Now, let me go see which one of the fam loves me enough to run off a print of my rough draft...


***REVIEW*** Tony Little's Gazelle Edge

The other day, my neighbor gave me this:

Tony Little's Gazelle Edge

She's had surgeries for a serious back problem and her doctor has recommended a different type of exercise. Because she knows I've been doing a lot of regular walking and working out, she was kind enough to gift me the machine. (I'm going to look for a nice little "thank you" gift for her.)

I've used the Gazelle Edge regularly for the past 3 days and I'm ready to post this review.


  • Very easy to store (for now, I'm keeping mine propped behind the bedroom door).
  • Easy to move and set up for use. 
  • Can be used for varying speeds and intensity of "walking".
  • Feels stable and sturdy (even when I move faster and with longer strides). I have balance problems on a treadmill at fast speeds, but I'm able to use the Gazelle without holding the handles, which is great for doing a jogging type stride.
  • Good workout for people who need something low-impact.
  • Has a battery-operated tracker for speed, time & distance. (I haven't put in batteries. So far, I'm using my Android Pedometer Pro app.)
  • After just 3 days, I can feel the ache in my legs & arms from a good workout.
  • It's really quiet. (There's some mild squeaking when moving fast, but I'm going to follow directions for oiling the parts.)
  • Can be used in small spaces. (I place mine at the base of my queen-sized bed & still have lots of room to make long strides if I want.)
  • Though I got mine free, the price range I've seen online ($130-$140) seem reasonable for the value.
  • Convenience. I save time driving to and from the gym to use a treadmill; I can get my exercise no matter the weather; and it takes very little motivation to do my exercises while watching TV or listening to music. (I've gotten heavy into podcasts of news & mystery theater type shows while I get my workout.)
  • Because of all the above, it's easy to use this machine on a regular basis.
  • Don't lost your user manual or DVD. I couldn't find a complete manual online. I did find a basic manual, but I've had to resort to YouTube and other places for examples of exercises.
As you can tell, I had to stretch to find that one negative! The one thing I do notice is that, while this is a great workout for my legs and arms, my abs aren't getting as much of a workout. Don't get me wrong, I do feel some of what I call "workout ache" in my abs; I just feel it most in my thighs and calves.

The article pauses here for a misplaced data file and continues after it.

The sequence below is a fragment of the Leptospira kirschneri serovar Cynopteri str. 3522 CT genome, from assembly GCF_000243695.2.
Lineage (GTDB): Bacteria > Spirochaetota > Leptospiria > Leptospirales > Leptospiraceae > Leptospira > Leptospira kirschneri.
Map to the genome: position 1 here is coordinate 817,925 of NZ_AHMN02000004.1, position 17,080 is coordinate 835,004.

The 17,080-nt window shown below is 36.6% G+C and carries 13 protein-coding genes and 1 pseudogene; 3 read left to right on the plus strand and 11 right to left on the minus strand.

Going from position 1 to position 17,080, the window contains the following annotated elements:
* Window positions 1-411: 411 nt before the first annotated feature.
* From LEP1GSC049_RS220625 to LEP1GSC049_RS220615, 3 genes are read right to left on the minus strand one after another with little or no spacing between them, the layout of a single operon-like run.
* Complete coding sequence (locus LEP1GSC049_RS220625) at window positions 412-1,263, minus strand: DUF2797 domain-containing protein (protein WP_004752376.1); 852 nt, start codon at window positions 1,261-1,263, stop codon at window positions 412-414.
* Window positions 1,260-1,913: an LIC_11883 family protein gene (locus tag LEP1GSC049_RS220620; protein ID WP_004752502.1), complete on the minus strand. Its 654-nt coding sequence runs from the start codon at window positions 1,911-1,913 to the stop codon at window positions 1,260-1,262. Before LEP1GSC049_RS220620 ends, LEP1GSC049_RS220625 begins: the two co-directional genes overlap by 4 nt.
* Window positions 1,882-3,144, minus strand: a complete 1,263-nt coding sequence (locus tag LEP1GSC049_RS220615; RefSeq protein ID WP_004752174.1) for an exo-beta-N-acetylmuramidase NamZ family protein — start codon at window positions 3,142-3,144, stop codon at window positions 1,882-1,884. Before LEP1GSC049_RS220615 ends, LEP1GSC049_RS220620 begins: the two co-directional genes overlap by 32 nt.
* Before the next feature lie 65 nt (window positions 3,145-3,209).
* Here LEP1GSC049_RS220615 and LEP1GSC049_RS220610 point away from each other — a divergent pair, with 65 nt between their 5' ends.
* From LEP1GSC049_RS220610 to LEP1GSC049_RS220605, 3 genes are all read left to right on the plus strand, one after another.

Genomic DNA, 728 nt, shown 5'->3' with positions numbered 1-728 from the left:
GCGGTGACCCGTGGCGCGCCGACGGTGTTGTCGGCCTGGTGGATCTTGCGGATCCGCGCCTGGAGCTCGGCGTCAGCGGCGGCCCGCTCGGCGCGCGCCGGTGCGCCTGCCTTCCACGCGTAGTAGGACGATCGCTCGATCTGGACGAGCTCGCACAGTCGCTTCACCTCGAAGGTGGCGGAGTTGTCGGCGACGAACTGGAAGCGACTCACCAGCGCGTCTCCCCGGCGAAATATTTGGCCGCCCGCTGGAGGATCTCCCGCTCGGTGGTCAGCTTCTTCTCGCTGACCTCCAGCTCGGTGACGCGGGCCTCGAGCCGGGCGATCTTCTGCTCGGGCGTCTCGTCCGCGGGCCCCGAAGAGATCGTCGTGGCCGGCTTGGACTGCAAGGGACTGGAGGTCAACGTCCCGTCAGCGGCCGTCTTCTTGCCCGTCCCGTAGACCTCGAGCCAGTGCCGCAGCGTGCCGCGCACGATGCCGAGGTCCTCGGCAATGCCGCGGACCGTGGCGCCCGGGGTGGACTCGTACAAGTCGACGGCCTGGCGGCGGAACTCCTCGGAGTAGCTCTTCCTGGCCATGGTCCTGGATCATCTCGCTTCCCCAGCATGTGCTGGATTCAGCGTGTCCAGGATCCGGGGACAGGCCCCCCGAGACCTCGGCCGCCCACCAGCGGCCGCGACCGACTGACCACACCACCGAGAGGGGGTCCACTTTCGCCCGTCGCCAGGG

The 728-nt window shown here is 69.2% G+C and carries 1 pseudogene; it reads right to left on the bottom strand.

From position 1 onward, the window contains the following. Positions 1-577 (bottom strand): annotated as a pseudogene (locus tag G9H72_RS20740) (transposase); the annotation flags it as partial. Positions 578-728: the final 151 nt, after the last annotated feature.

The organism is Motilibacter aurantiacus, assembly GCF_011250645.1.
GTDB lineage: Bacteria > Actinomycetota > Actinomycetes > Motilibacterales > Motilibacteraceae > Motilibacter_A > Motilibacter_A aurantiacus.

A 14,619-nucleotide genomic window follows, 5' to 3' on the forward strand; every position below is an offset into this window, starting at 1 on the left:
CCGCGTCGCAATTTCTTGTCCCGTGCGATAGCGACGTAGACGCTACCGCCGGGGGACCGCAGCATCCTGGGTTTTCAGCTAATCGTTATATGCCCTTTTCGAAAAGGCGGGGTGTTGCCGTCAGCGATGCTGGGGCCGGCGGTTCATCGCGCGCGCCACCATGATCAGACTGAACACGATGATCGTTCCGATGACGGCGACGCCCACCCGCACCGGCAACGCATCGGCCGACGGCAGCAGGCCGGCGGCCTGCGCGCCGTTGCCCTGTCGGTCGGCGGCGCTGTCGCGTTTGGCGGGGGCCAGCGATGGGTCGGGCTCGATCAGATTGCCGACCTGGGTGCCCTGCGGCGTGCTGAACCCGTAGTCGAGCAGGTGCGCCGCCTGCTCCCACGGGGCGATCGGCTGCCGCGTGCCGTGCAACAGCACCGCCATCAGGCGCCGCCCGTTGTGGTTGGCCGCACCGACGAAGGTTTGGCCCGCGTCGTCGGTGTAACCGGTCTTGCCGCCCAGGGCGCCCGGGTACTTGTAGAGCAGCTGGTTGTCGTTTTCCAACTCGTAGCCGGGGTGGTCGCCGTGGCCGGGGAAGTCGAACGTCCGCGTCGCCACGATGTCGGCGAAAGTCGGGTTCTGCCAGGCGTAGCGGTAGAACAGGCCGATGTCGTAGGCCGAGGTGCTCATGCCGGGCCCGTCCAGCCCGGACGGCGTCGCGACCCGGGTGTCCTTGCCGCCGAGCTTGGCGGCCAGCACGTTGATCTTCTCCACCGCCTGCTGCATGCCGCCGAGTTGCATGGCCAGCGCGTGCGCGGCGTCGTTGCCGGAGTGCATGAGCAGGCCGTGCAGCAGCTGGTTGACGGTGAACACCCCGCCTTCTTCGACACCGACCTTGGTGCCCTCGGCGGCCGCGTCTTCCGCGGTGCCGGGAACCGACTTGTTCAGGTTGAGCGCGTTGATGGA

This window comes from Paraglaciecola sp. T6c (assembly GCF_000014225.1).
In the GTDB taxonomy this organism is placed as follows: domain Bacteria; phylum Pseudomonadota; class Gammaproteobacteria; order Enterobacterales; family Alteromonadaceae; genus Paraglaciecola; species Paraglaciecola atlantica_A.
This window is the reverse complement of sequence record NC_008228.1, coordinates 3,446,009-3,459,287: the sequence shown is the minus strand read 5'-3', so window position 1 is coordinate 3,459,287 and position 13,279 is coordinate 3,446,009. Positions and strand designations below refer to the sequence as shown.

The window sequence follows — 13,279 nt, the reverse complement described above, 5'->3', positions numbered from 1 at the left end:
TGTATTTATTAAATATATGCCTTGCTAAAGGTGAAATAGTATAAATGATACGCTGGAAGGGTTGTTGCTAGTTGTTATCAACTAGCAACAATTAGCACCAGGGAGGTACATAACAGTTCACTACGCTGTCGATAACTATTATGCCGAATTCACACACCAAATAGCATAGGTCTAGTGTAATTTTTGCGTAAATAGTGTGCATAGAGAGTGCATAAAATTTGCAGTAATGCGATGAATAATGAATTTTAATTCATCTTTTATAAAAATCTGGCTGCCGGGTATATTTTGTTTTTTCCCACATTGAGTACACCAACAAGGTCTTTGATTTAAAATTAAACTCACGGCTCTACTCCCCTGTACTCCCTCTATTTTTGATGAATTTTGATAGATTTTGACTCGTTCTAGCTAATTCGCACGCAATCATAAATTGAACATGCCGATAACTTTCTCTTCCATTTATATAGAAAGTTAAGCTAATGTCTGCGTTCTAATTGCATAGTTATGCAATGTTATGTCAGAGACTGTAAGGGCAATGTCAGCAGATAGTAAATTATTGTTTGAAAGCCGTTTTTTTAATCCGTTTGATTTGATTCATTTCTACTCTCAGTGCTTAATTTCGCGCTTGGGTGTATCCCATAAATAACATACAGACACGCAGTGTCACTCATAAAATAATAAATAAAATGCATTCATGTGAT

The biggest advantage to having this machine is the convenience. When I was trying to get all my exercise at the gym, I sometimes just couldn't talk myself into making the drive in poor weather. Even on nicer days, I had to consider things like the cost of gasoline for my car, finding time in between other appointments, etc. Now that I have this handy alternative, I find it easy to do a little bit of exercise all during my day. My favorite time to do a little gliding on the Gazelle is first thing in the morning and after meals. The first day I had it, I used it while I was watching a documentary on Netflix. Without even realizing it, I'd been gliding for over an hour.

Do I think that I'm going to suddenly start dropping pounds because I have this machine? Maybe not suddenly, but I know for a fact that even light exercise on a regular basis can make a difference in the way I look and feel. I wasn't going to the gym as regularly as I should have been and I have come a looong way from where I was just a few months ago. I truly do think that I'm going to see a more drastic a change in less time if I keep using the Gazelle every day. I see a benefit to my energy level and sleeping pattern. My recent fatigue is already fading somewhat.

At this point, I can say that having the Gazelle is beneficial for someone who is a too busy (or bit lazy) to get to a gym more than a couple of days a week.